UNSC: Briefing on the Implementation of Resolution 2118 in Syria

On 4 February, the UN High Representative for Disarmament Affairs, Izumi Nakamitsu briefed the UN Security Council (UNSC) on the implementation of Resolution 2118 and the ongoing activities of the Organisation for the Prohibition of Chemical Weapons (OPCW) in Syria. She reaffirmed the continuity of the OPCW’s mandate in Syria despite the pandemic restrictions. She noted that efforts by the OPCW Declaration Assessment Team (DAT) are still ongoing to clarify all 19 outstanding issues regarding the Syrian initial declaration to the OPCW. She reported that Syria has yet to provide sufficient technical information or explanations that would enable the OPCW Technical Secretariat to close these issues. She also stressed the urgent need to not only identify those who have used chemical weapons in Syria but to also hold them accountable for their deeds.



UN: Libya’s Steps to Peace

On 5 February, the 74-members of the UN-led Libyan Political Dialogue Forum (LPDF) selected an interim Prime Minister and President of its new executive council, marking what the UN Special Representative Stephanie Williams called another “historic moment” on the road to unification of the war-torn country and national elections on 24 December 2021. The President of Libya’s interim government, Mohammad Younes Menfi will serve with Mossa Al-Koni and Abdullah Hussein Al-Lafi. The Prime Minister in the Presidency Council is Abdul Hamid Mohammed Dbeibah. The UN envoy said that the Prime Minister-designate must, within a period not to exceed 21 days, form his Cabinet and present its work program, along with all the outcomes of the Libyan Political Dialogue Forum to the House of Representatives for full endorsement. The UN Secretary-General welcomed the selection of the interim leadership and called on all members of the LPDF, and international stakeholders involved in the Libyan peace process, “to respect the results of the vote.” After the decade of the war-torn country, this is the historic moment for bringing peace to Libya.





EU & Russia: Talks in Moscow

On 5 February, the High Representative of the EU for Foreign Affairs and Security Policy, Josep Borrell met with Russian Foreign minister Sergei Lavrov to discuss several issues that the EU and Russia are facing in these times. Borrell mentioned that EU – Russia relations have been marked by fundamental differences and a lack of trust over the last years. “We are seeing each other more as a competitor or rival, rather than a partner.” Borrell also conveyed to Minister Lavrov his deep concern and reiterated the EU’s appeal for the release of Navalny. It has since been announced that 3 European diplomats were expelled from Russia due to their attendance at the protests supporting Navalny. Borrell added that the European Union considers issues related to the rule of law, human rights, civil society, and political freedom central to a common future. On the contrary, Minister Lavrov expressed his regret that during the pandemic some forces in the EU have used the issue to accuse Russia of disinformation. He also reaffirmed the Russian proposal to create one more channel to buttress talk about disinformation. However, they also emphasized several areas that can be done to deepen engagement from both sides and benefit in a tangible way: culture, research, health, facing COVID-19, the Arctic, climate, and digital area.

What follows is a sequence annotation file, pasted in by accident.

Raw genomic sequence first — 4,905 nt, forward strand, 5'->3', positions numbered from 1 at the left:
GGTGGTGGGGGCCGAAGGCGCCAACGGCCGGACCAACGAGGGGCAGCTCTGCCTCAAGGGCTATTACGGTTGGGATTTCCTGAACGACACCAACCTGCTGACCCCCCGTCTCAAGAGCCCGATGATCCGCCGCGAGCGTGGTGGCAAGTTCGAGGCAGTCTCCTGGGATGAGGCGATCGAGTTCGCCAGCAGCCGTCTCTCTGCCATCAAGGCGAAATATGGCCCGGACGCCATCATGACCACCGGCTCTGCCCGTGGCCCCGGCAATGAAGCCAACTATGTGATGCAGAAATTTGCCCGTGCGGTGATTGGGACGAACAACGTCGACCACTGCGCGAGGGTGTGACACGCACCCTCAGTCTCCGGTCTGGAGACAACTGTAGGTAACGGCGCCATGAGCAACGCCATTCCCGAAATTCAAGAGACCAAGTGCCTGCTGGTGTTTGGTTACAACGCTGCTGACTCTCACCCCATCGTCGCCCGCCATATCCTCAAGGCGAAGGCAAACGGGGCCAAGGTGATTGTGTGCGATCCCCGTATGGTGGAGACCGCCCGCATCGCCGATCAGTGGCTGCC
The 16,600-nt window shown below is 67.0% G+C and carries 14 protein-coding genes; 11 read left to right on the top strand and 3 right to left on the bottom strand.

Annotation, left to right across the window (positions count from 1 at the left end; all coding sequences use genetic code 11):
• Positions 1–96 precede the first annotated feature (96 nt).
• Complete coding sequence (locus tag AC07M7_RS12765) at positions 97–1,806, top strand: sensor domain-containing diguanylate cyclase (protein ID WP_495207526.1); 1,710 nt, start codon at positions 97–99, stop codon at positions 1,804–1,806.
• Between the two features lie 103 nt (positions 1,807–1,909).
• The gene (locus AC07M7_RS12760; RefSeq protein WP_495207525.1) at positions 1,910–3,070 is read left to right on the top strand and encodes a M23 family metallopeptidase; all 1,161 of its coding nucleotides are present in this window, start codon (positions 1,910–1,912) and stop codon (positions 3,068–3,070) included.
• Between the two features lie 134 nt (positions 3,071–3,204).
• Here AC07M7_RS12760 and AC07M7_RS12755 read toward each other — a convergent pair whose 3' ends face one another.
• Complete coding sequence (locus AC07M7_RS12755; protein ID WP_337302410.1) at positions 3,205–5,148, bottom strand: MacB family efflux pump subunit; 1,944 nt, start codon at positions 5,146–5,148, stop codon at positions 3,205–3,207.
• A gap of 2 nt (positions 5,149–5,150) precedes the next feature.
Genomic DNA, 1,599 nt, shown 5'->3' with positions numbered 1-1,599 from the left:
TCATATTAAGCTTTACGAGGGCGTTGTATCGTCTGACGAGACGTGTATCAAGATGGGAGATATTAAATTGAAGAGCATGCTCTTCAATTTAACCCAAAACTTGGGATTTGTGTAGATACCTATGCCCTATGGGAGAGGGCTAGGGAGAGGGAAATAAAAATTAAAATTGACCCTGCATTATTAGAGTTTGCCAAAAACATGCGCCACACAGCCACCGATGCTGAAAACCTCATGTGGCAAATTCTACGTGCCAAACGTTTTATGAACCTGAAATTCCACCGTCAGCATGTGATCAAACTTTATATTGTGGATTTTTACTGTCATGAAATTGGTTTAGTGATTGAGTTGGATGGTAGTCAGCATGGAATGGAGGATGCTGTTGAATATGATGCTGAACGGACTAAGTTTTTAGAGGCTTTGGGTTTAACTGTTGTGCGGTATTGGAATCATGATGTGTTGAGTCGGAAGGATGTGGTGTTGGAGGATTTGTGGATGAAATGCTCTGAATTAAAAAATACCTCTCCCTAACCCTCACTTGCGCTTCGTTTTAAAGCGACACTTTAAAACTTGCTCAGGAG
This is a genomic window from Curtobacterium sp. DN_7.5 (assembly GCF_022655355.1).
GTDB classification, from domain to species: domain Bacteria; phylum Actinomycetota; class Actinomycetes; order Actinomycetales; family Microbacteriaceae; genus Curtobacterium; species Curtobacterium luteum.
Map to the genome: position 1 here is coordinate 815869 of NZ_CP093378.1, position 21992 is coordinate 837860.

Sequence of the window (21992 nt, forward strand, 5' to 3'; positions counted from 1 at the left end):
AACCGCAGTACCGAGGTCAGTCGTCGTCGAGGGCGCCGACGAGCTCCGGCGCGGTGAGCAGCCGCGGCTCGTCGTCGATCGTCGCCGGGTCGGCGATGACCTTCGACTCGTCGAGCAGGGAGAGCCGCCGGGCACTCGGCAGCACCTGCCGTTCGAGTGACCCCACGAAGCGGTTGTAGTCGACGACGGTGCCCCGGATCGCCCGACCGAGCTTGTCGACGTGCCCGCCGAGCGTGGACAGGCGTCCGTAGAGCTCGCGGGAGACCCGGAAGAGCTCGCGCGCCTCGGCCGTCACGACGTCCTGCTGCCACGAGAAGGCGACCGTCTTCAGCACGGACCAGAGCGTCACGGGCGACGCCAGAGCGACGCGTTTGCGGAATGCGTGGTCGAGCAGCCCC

US & China: Naval Tensions in South China Sea

On 6 February, a US warship sailed near the Chinese-controlled Paracel Islands in the disputed South China Sea in a freedom of navigation operation. The US Navy’s 7th Fleet said the destroyer USS John S McCain asserted navigational rights and freedoms in the vicinity of the Paracel Islands consistent with international law. It was the first mission under President Joe Biden’s new administration. Before that, on 1 February, Taiwan reported that US and China warplanes entered Taiwan’s air defence identification zone. Last month, a US aircraft carrier strike group entered the South China Sea for what the Navy said were routine operations.

China claims almost all of the South China Sea, an assertion that the International Tribunal at The Hague declared as without merit. China took full control of the Paracels in 1974 after a short battle with South Vietnamese forces. Malaysia, Brunei, and the Philippines have claims to other parts of the South China Sea, where China has been building artificial islands and constructing air bases.



OCHA & UNHCR: UN’s Appeal for Humanitarian Access in Tigray

On 5 February, after 3 months of violent tensions in Ethiopia’s northern region Tigray, the Office for the Coordination of Humanitarian Affairs (OCHA) and the UN High Commissioner for Refugees (UNHCR) called for full access to the suffering and starving people in the region. OCHA claimed that insecurity and bureaucratic obstacles have prevented aid workers from providing life-saving assistance. The OCHA commented that the humanitarian response remains severely constrained and inadequate. The humanitarian workers can not reach most of the people in need. The OCHA said, that about 2.3 million people are in dire need including those who needed help before the conflict.